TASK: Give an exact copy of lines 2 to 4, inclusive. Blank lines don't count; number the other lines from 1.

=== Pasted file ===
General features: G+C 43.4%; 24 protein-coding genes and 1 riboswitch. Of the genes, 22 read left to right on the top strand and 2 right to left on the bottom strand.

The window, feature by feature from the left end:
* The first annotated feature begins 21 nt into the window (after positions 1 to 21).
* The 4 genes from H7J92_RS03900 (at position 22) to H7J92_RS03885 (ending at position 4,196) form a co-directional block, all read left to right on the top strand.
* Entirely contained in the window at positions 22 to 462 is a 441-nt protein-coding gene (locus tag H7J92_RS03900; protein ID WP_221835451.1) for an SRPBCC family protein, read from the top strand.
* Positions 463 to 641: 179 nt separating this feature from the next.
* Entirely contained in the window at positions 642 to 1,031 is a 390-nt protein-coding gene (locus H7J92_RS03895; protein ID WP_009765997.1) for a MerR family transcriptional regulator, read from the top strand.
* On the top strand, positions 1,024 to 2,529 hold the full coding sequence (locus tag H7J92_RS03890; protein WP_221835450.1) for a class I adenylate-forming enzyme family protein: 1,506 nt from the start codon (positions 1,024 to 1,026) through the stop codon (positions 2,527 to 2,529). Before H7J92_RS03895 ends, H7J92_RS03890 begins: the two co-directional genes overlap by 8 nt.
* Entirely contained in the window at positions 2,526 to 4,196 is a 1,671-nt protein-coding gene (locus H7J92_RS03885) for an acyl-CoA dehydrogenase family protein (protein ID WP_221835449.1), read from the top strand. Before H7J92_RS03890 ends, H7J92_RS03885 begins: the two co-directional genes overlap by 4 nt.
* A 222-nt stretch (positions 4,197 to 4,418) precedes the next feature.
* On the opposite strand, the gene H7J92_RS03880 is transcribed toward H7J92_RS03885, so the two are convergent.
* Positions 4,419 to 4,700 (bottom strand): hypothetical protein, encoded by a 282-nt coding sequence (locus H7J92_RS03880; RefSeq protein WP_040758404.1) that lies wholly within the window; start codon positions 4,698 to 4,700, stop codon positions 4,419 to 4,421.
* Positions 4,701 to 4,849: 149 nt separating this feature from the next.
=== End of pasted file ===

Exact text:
The window, feature by feature from the left end:
* The first annotated feature begins 21 nt into the window (after positions 1 to 21).
* The 4 genes from H7J92_RS03900 (at position 22) to H7J92_RS03885 (ending at position 4,196) form a co-directional block, all read left to right on the top strand.